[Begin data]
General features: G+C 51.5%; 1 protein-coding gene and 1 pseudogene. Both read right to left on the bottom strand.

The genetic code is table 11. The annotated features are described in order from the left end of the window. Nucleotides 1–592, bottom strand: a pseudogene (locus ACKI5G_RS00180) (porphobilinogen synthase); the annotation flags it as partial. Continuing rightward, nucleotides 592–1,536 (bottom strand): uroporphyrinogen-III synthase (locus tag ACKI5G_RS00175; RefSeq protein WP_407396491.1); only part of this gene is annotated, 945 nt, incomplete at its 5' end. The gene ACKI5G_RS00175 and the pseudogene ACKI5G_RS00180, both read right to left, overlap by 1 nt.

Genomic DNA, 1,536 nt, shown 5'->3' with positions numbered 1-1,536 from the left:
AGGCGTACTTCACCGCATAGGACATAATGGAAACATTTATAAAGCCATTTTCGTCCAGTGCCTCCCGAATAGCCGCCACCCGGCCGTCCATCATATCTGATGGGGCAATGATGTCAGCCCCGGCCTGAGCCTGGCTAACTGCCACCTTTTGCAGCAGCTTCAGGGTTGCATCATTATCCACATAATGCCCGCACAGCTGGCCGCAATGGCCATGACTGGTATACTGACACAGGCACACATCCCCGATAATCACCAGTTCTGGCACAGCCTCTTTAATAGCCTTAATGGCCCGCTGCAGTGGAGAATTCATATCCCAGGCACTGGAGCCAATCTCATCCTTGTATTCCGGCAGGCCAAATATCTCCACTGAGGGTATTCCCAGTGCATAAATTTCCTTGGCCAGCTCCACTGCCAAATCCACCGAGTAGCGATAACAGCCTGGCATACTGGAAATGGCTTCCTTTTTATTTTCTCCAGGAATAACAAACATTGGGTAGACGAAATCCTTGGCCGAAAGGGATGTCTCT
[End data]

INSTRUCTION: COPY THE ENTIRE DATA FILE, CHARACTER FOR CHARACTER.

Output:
General features: G+C 51.5%; 1 protein-coding gene and 1 pseudogene. Both read right to left on the bottom strand.

The genetic code is table 11. The annotated features are described in order from the left end of the window. Nucleotides 1–592, bottom strand: a pseudogene (locus ACKI5G_RS00180) (porphobilinogen synthase); the annotation flags it as partial. Continuing rightward, nucleotides 592–1,536 (bottom strand): uroporphyrinogen-III synthase (locus tag ACKI5G_RS00175; RefSeq protein WP_407396491.1); only part of this gene is annotated, 945 nt, incomplete at its 5' end. The gene ACKI5G_RS00175 and the pseudogene ACKI5G_RS00180, both read right to left, overlap by 1 nt.

Genomic DNA, 1,536 nt, shown 5'->3' with positions numbered 1-1,536 from the left:
AGGCGTACTTCACCGCATAGGACATAATGGAAACATTTATAAAGCCATTTTCGTCCAGTGCCTCCCGAATAGCCGCCACCCGGCCGTCCATCATATCTGATGGGGCAATGATGTCAGCCCCGGCCTGAGCCTGGCTAACTGCCACCTTTTGCAGCAGCTTCAGGGTTGCATCATTATCCACATAATGCCCGCACAGCTGGCCGCAATGGCCATGACTGGTATACTGACACAGGCACACATCCCCGATAATCACCAGTTCTGGCACAGCCTCTTTAATAGCCTTAATGGCCCGCTGCAGTGGAGAATTCATATCCCAGGCACTGGAGCCAATCTCATCCTTGTATTCCGGCAGGCCAAATATCTCCACTGAGGGTATTCCCAGTGCATAAATTTCCTTGGCCAGCTCCACTGCCAAATCCACCGAGTAGCGATAACAGCCTGGCATACTGGAAATGGCTTCCTTTTTATTTTCTCCAGGAATAACAAACATTGGGTAGACGAAATCCTTGGCCGAAAGGGATGTCTCT